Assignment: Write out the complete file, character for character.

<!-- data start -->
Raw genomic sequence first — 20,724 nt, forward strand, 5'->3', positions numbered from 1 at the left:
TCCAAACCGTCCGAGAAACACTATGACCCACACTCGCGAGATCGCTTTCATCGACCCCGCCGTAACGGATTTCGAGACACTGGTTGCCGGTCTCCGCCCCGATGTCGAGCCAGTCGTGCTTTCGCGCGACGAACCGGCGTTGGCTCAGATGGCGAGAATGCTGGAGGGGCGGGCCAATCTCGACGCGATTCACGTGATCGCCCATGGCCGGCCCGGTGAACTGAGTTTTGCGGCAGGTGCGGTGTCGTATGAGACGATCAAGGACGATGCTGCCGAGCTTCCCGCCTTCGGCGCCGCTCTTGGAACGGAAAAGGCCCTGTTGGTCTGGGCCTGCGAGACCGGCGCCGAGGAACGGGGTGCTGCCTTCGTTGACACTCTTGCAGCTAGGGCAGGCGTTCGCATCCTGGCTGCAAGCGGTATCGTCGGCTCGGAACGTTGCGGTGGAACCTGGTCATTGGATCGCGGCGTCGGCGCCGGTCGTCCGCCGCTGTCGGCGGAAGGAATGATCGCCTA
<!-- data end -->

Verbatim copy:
Raw genomic sequence first — 20,724 nt, forward strand, 5'->3', positions numbered from 1 at the left:
TCCAAACCGTCCGAGAAACACTATGACCCACACTCGCGAGATCGCTTTCATCGACCCCGCCGTAACGGATTTCGAGACACTGGTTGCCGGTCTCCGCCCCGATGTCGAGCCAGTCGTGCTTTCGCGCGACGAACCGGCGTTGGCTCAGATGGCGAGAATGCTGGAGGGGCGGGCCAATCTCGACGCGATTCACGTGATCGCCCATGGCCGGCCCGGTGAACTGAGTTTTGCGGCAGGTGCGGTGTCGTATGAGACGATCAAGGACGATGCTGCCGAGCTTCCCGCCTTCGGCGCCGCTCTTGGAACGGAAAAGGCCCTGTTGGTCTGGGCCTGCGAGACCGGCGCCGAGGAACGGGGTGCTGCCTTCGTTGACACTCTTGCAGCTAGGGCAGGCGTTCGCATCCTGGCTGCAAGCGGTATCGTCGGCTCGGAACGTTGCGGTGGAACCTGGTCATTGGATCGCGGCGTCGGCGCCGGTCGTCCGCCGCTGTCGGCGGAAGGAATGATCGCCTA